Kilisun Care : A one of a Kind Specially Designed Sunscreen for the Prevention of Skin Cancer in Persons with Albinism



Persons with Albinism (PWA), partially or completely lack the capacity to produce melanin, a photo protective pigment in the skin, eyes and hair. Melanin protects one’s skin against the suns ultraviolet radiation. The deficiency of melanin in PWA, leaves the skin vulnerable to sun damage and increases the risk of developing skin cancer. In the African context where albinism is misunderstood, PWA are subjected to dehumanisation due to myths and superstitions surrounding the condition and are likely to receive no education and therefore make a living through unskilled, low paid jobs.

With high vulnerability to sun damage, many PWA in Africa die from skin cancer. In Tanzania for example, studies have shown that as few as 1 in 10 PWA survive skin cancer and live over the age of 30. With adequate sun protection methods (sunscreen, hats with wide brims, long sleeved clothing, regular medical check-ups, education and sensitisation on sun protection), skin cancer deaths in PWA are 100 percent avoidable.

Across the African continent the provision of sunscreen is very poor. Sunscreen is not readily available and is at times donated from abroad. It often contains ingredients that irritate the skin and is out of date not strong enough.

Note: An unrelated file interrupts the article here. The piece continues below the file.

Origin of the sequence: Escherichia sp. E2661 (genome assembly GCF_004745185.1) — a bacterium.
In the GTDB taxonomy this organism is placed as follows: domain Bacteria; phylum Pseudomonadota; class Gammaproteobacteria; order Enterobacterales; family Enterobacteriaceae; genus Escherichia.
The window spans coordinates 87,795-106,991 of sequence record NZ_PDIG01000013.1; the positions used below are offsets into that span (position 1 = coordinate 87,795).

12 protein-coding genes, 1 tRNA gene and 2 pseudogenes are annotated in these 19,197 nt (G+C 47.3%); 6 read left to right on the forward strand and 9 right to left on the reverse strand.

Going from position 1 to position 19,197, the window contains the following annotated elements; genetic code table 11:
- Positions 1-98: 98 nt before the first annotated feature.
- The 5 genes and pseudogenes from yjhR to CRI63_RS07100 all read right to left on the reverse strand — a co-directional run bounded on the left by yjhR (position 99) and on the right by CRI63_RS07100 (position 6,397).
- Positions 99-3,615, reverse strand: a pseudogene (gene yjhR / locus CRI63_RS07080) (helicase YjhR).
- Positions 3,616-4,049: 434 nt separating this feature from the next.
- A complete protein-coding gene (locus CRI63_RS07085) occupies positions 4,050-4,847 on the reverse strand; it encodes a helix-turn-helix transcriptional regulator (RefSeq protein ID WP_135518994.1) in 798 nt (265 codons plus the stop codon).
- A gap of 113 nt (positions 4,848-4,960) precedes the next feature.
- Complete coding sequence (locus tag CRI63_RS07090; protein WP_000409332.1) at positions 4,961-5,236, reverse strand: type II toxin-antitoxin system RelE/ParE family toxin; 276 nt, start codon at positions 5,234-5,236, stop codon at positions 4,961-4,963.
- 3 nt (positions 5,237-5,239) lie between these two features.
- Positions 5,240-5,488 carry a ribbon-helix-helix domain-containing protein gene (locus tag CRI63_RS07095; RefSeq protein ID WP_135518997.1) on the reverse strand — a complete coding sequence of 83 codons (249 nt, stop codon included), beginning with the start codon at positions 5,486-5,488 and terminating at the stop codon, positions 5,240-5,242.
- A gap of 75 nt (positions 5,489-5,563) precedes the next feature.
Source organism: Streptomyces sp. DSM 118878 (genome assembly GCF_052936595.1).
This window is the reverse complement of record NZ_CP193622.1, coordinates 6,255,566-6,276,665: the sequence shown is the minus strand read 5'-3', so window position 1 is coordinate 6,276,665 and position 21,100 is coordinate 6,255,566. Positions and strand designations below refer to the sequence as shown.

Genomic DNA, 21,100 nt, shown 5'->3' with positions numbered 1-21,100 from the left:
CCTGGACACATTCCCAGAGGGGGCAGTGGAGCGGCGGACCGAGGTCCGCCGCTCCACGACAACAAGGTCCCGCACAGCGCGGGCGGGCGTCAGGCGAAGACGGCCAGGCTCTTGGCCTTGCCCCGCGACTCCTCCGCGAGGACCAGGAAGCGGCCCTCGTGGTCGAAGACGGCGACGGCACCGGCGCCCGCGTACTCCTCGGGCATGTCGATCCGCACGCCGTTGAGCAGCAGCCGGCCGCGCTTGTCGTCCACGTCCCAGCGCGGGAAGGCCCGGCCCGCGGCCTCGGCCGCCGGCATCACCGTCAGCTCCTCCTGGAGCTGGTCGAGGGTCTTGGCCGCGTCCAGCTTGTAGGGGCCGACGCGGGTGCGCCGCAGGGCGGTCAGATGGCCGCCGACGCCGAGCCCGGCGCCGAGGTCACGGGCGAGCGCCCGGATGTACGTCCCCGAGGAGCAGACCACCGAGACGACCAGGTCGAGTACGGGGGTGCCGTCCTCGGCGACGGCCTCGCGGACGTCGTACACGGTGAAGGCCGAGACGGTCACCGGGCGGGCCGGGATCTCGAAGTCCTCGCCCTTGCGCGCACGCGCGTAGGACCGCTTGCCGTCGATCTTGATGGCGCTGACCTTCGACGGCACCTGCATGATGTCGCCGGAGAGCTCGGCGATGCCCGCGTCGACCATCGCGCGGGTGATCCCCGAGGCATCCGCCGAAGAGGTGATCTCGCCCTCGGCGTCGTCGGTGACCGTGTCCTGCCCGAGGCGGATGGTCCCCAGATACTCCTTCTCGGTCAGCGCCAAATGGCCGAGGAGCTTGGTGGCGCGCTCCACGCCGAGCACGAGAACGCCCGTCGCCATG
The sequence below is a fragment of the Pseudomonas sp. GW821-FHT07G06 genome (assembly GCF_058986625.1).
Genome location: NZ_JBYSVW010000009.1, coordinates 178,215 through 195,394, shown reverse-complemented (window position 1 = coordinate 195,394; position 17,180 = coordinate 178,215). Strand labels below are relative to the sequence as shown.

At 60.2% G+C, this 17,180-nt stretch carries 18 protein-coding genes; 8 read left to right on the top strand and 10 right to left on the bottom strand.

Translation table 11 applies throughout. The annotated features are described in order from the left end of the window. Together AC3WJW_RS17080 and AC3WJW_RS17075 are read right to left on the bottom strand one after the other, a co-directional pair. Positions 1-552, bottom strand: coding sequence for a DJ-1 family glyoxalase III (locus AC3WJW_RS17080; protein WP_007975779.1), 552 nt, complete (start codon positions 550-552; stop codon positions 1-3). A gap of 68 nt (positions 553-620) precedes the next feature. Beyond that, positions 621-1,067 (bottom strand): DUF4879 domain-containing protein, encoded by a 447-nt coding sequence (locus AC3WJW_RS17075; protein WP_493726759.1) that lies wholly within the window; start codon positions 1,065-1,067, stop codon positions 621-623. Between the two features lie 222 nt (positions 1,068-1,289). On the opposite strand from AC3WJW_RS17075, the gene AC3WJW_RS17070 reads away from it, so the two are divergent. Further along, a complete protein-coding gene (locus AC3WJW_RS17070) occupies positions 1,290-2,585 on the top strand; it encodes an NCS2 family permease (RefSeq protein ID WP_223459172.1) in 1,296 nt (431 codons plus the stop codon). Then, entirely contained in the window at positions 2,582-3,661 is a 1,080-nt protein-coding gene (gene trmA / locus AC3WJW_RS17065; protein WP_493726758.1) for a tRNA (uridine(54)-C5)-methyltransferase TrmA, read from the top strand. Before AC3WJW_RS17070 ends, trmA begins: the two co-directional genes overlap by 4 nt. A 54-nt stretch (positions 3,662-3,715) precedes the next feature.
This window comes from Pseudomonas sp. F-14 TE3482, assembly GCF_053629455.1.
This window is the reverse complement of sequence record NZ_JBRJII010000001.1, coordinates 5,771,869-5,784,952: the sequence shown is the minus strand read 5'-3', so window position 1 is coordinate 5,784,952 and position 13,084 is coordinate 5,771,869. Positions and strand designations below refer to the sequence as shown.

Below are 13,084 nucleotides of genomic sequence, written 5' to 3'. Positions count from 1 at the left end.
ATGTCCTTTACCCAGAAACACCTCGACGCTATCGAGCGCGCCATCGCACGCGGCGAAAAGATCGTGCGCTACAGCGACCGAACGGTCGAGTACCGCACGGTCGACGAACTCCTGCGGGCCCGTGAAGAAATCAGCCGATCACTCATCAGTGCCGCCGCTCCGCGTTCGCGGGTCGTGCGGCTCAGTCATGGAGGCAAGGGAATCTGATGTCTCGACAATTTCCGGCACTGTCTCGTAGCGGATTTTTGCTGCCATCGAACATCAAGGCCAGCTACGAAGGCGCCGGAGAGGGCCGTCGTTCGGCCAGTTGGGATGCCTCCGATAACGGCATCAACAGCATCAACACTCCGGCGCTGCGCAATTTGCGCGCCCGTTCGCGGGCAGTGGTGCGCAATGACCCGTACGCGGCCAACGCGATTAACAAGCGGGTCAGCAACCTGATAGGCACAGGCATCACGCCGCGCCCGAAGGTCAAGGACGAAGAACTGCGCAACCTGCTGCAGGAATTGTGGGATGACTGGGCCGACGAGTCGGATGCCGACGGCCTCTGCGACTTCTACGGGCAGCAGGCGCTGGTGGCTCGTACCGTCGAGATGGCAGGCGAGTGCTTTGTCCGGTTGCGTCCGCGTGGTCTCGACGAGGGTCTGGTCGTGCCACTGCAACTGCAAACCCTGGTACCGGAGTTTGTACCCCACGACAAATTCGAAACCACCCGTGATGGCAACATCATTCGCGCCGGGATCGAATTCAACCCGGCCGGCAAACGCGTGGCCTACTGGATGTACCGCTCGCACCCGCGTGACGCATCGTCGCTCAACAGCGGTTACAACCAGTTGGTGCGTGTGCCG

A one of a  kind initiative, “Kilisun Care” is a non-profit organisation which provides tailored sun protection for PWA in sub-Saharan Africa. Kilisun Care is behind the development of “Kilimanjaro Suncare” sun cream, a sunscreen which is currently produced at the Regional Dermatology Training Centre in Moshi Tanzania. It is the first of its kind as it is specially designed for the prevention of skin cancer in PWA. Kilimanjaro Suncare sunscreen is a water-in-oil emulsion with a high sun protection factor (SPF) of over 30. The product is distributed in remote areas through mobile clinics, health facilities and schools. Kilisun Care in partnership with the RDTC provides education and sensitisation to users and their families, recruiting staff with albinism in an effort to empower PWA to actively participate and lead the distribution of the product.




The success of Kilisun is evident through the positive impact it has had on the lives of many. So far over 4000 PWA, 52% of which are children receive Kilisun services in Tanzania. Among these PWA, there has been 75% decrease in sunburn and precancerous lesions. 96% of these beneficiaries recommend Kilisun services and 30% of the local staff working on production have albinism. Through this incredible social impact, Kilisun is clearly not only changing the lives of PWA through the provision of sunscreen and education on the importance of sun protection but is also creating job opportunities for individuals who experience stigma in society.


This year, Kilisun Care plans to pilot its programme in Malawi and Rwanda, launch an improved sunscreen formula in Malawi, Rwanda and Tanzania, conduct a feasibility study in Fiji and launch a 4-year impact study. In 2019, Kilisun aims to present pilot studies to UN agencies and other strategic partners, conduct assessment exercises in two more countries and build a production unit in Malawi. By 2020, the aim is to start a sunscreen production unit in Malawi and launch the Kilisun package at national level in Malawi. By then the organization expects that 10, 000 PWA receive Kilisun services in 3 sub- Saharan African countries.

The views and opinions expressed in this article are those of the author and do not necessarily reflect the views of The Best of Africa.

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